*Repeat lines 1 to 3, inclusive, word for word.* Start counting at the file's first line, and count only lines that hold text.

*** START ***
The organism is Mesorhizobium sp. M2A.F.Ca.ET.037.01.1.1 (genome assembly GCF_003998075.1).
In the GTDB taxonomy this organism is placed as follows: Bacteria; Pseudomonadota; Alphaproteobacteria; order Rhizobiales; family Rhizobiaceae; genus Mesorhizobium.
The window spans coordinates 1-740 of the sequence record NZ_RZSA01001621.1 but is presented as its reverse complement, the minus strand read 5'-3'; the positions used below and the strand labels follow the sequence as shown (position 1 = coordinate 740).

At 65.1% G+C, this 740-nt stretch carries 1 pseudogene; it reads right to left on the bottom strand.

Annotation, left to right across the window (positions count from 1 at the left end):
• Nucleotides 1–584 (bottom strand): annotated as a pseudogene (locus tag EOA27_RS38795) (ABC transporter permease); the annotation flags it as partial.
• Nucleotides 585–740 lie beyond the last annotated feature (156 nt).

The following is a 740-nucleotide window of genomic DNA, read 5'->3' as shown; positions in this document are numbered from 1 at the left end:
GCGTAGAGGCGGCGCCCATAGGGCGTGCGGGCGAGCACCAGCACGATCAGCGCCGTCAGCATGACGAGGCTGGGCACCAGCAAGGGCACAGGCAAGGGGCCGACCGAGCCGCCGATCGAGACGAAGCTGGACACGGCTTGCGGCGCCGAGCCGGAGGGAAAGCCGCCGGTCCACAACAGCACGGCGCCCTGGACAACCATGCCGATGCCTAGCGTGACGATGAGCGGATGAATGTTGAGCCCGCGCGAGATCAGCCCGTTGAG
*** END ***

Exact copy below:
The organism is Mesorhizobium sp. M2A.F.Ca.ET.037.01.1.1 (genome assembly GCF_003998075.1).
In the GTDB taxonomy this organism is placed as follows: Bacteria; Pseudomonadota; Alphaproteobacteria; order Rhizobiales; family Rhizobiaceae; genus Mesorhizobium.
The window spans coordinates 1-740 of the sequence record NZ_RZSA01001621.1 but is presented as its reverse complement, the minus strand read 5'-3'; the positions used below and the strand labels follow the sequence as shown (position 1 = coordinate 740).